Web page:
Adam Hadwin had a career season last year, one that included shooting a 59 and winning a PGA Tour event. But those two achievements didn't occur in the same week.

While Hadwin's breakthrough victory came at the Valspar Championship in March, it was at the CareerBuilder Challenge in January when he first made headlines with a third-round 59 at La Quinta Country Club. Hadwin took a lead into the final round as a result, but he ultimately couldn't keep pace with Hudson Swafford.

He went on to earn a spot at the Tour Championship, and Hadwin made his first career Presidents Cup appearance in October. Now the Canadian returns to Palm Springs, eager to improve on last year's result and hoping to earn a spot in the final group for a third straight year after a T-6 finish in 2016.

"A lot of good memories here in the desert," Hadwin told reporters. "I feel very comfortable here, very at home. Lots of Canadians, so it's always fun to play well in front of those crowds and hopefully looking forward to another good week."

Hadwin's 59 last year was somewhat overshadowed, both by the fact that he didn't win the event and that it came just one week after Justin Thomas shot a 59 en route to victory at the Sony Open. But he's still among an exclusive club of just eight players to have broken 60 in competition on Tour and he's eager to get another crack at La Quinta on Saturday.

"If I'm in the same position on 18, I'm gunning for 58 this year," Hadwin said, "not playing safe for 59."

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Rahm: If I thought like Phil, I could not hit a shot

By Will GrayJanuary 17, 2018, 10:39 pm

When it comes to Jon Rahm and Phil Mickelson, there are plenty of common bonds. Both starred at Arizona State, both are now repped by the same agency and Rahm's former college coach and agent, Tim Mickelson, now serves full-time as his brother's caddie.

Those commonalities mean the two men have played plenty of practice rounds together, but the roads quickly diverge when it comes to on-course behavior. Rahm is quick, fiery and decisive; Mickelson is one of the most analytical players on Tour. And as Rahm told reporters Wednesday at the CareerBuilder Challenge, those differences won't end anytime soon.

"I don't need much. 'OK, it's like 120 (yards), this shot, right," Rahm said. "And then you have Phil, it's like, 'Oh, this shot, the moisture, this going on, this is like one mile an hour wind sideways, it's going to affect it one yard. This green is soft, this trajectory. They're thinking, and I'm like, 'I'm lost.' I'm like, 'God if I do that thought process, I could not hit a golf shot.'"

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The tactics may be more simplified, but Rahm can't argue with the results. While Mickelson is in the midst of a winless drought that is approaching five years, Rahm won three times around the world last year and will defend a PGA Tour title for the first time next week at Torrey Pines.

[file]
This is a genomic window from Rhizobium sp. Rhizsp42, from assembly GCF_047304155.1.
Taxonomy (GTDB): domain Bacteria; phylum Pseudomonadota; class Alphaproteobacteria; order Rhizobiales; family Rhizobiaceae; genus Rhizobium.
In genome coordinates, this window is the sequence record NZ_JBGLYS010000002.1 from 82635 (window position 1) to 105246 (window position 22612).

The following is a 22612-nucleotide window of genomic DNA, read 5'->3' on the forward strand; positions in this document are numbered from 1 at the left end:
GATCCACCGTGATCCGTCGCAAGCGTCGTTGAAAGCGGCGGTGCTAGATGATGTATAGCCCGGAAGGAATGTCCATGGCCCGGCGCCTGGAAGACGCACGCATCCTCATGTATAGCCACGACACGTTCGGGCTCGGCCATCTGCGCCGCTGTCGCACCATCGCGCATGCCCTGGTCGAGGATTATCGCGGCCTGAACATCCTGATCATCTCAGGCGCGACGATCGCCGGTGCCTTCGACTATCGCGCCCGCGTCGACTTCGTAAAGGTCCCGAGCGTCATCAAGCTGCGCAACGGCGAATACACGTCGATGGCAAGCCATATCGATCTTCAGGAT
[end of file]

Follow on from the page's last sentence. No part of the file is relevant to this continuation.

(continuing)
Both men are in the field this week in Palm Springs, where Mickelson will make his 2018 debut with what Rahm fully expects to be another dose of high-level analytics for the five-time major winner with his brother on the bag.

"It's funny, he gets to the green and then it's the same thing. He's very detail-oriented," Rahm said of Mickelson. "I'm there listening and I'm like, 'Man, I hope we're never paired together for anything because I can't think like this. I would not be able to play golf like that. But for me to listen to all that is really fun."

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DJ changes tune on golf ball distance debate

By Will GrayJanuary 17, 2018, 9:16 pm

World No. 1 Dustin Johnson is already one of the longest hitters in golf, so he's not looking for any changes to be made to golf ball technology - despite comments from him that hinted at just such a notion two months ago.

Johnson is in the Middle East this week for the Abu Dhabi HSBC Championship, and he told BBC Sport Wednesday that he wouldn't be in favor of making changes to the golf ball in order to remedy some of the eye-popping distances players are hitting the ball with ever-increasing frequency.

"It's not like we are dominating golf courses," Johnson said. "When was the last time you saw someone make the game too easy? I don't really understand what all the debate is about because it doesn't matter how far it goes; it is about getting it in the hole."

Johnson's rhetorical question might be answered simply by looking back at his performance at the Sentry Tournament of Champions earlier this month, an eight-shot romp that featured a tee shot on the 433-yard 12th hole that bounded down a slope to within inches of the hole.

Johnson appeared much more willing to consider a reduced-distance ball option at the Hero World Challenge in November, when he sat next to tournament host Tiger Woods and supported Woods' notion that the ball should be addressed.

"I don't mind seeing every other professional sport, they play with one ball. All the pros play with the same ball," Johnson said. "In baseball, the guys that are bigger and stronger, they can hit a baseball a lot further than the smaller guys. ... I think there should be some kind of an advantage for guys who work on hitting it far and getting that speed that's needed, so having a ball, like the same ball that everyone plays, there's going to be, you're going to have more of an advantage."

Speaking Wednesday in Abu Dhabi, Johnson stood by the notion that regardless of whether the rules change or stay the same, he plans to have a leg up on the competition.

"If the ball is limited then it is going to limit everyone," he said. "I'm still going to hit it that much further than I guess the average Tour player."